Editor’s note: The author is well-known to all Lovefraud readers as “Ox Drover.”
By Joyce Alexander, RNP (Retired)
I read an article today that made me start to think about psychopathic behavior in groups of people. About groups of people without empathy, without altruistic thinking.
Most of us here in the U.S. have read many stories about the horrible damage done in Japan by both the earthquake and the resulting tsunami which washed over the land, killing tens of thousands, and devastating a large thickly-populated area. We’ve read where people’s life savings, stocks and bonds, and cash were found many miles from their homes and returned to them by the finders who could easily have kept them.
We sat glued to our televisions as the Japanese lined up in orderly fashion for scarce water and food supplies, or lay quietly and calmly in shelters, with the well assisting the ailing, the young the old.
As American, we are “amazed” to read this ”¦ while remembered video visions of policemen in storm-torn New Orleans wading through chest deep water with stolen goods held up over their heads are dredged up from our memories.
Only a few days ago a small town here in my immediate neighborhood was demolished by a tornado, and then only a day or so later, huge portions of Alabama, Mississippi and Georgia were devastated by huge F-2-3 storms that left paths swept clean for miles wide and tens of miles long, with over 300 deaths known so far ”¦ and now the looters move in.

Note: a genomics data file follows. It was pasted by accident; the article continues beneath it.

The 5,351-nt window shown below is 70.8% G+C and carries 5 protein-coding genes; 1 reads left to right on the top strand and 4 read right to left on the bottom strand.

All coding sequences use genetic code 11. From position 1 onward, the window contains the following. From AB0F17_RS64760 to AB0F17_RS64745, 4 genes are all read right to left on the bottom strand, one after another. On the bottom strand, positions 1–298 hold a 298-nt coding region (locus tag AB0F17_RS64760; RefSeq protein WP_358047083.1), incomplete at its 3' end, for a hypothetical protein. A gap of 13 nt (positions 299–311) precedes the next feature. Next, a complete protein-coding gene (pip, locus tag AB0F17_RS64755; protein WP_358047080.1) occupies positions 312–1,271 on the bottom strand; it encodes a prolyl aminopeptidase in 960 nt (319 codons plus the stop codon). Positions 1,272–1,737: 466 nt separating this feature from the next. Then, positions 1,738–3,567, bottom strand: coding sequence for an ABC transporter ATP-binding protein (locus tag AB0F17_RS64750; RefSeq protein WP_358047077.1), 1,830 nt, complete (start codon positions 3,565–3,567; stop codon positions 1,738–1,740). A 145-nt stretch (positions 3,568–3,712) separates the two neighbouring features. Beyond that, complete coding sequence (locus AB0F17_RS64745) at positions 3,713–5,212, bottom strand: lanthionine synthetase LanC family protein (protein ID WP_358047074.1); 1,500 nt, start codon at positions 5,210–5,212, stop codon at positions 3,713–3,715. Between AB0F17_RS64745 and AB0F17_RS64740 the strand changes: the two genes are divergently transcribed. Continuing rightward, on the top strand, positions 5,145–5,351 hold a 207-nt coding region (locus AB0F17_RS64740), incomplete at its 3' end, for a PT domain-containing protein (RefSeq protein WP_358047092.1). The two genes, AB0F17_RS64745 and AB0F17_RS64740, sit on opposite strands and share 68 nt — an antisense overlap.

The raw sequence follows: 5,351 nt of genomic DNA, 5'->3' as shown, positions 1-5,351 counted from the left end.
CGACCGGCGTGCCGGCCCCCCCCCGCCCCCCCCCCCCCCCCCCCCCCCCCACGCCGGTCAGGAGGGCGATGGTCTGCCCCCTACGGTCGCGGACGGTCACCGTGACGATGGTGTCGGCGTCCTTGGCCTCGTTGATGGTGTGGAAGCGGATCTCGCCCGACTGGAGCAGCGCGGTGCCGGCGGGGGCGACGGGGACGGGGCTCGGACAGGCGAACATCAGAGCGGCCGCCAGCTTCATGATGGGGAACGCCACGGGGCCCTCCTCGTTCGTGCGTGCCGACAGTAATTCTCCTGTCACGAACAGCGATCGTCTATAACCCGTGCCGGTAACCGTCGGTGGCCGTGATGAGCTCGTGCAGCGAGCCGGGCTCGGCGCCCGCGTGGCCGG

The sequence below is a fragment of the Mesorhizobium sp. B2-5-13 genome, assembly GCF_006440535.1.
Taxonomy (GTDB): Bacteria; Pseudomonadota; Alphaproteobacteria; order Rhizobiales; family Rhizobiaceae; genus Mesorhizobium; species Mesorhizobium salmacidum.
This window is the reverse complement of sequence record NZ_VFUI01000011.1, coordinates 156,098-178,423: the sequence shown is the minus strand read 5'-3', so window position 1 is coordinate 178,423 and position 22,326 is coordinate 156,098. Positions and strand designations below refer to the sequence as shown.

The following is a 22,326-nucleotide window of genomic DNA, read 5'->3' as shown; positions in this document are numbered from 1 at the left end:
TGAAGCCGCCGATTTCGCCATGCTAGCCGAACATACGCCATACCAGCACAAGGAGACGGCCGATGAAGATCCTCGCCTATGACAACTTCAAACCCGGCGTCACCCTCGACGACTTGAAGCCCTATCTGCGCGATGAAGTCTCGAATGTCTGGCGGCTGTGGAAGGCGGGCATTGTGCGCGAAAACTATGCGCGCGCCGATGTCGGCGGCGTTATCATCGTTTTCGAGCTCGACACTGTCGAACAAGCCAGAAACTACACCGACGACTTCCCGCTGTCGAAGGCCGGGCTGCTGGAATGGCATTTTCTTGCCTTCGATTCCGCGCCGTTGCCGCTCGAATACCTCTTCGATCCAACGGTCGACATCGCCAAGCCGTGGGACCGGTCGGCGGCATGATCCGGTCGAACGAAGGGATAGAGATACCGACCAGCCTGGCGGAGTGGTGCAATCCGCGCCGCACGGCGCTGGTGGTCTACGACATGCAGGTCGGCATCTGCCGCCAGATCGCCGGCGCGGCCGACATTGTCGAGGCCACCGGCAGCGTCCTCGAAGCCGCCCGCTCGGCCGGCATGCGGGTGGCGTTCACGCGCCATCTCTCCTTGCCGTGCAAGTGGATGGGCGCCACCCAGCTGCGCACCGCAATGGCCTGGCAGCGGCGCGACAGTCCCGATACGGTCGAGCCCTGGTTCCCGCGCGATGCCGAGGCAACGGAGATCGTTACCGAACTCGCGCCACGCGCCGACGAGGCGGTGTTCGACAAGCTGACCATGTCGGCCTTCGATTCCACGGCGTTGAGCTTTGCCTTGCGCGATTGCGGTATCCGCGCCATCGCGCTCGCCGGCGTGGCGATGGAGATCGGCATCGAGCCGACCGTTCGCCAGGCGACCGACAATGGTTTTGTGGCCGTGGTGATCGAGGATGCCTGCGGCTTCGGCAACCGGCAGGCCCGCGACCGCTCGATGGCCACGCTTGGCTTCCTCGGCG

The people of the area, already hit by the horrors of Mother Nature, are now assaulted by the roaming gangs of psychopathic neighbors who troll for unguarded loot to steal. With more storms passing over my area, headed directly to that area with 2-4 more inches of cold rain, these people are having to try to guard what little they have left of their possessions that might be salvageable…and fight the frustration of knowing that their “neighbors” are willing to “kick them while they are down” to rob them of the few things that might have survived the natural disaster.
Why is Japan different, why was there so little looting, so much consideration, so much compassion among this people? What is it about the culture of the Japanese people today that would show such cooperation and yet, in the 1930s and 1940s, this same culture produced some of the most horrific psychopathic-like abuse of prisoners of war and civilians the world has ever seen?
Why do disasters of the magnitude of Katrina and these tornadoes bring out both the most altruistic in people who have come from hundreds of miles away at their own expense to volunteer to help these people, and yet ”¦ it also attracts the psychopathic-like vultures who will loot and steal, and destroy some more? Why more in America and less in Japan in the twenty-first century?
I know if my house were hit by tornadoes, my neighbors would come to assist me ”¦ people I know and people I don’t know ”¦ and in the rural area where I live and where my house is situated it is unlikely that there would be looters, but if I lived in Little Rock, the larger city and capitol of my state, I would expect looters. The hired hand that worked for me and my husband, knelt over my husband at the scene of the aircraft crash, helped direct rescue efforts, also stole my husband’s gold watch off his dying arm.
Tragedy and chaos seem to bring out both the best and the worst in human nature—in individuals and in groups of individuals, countries and cultures.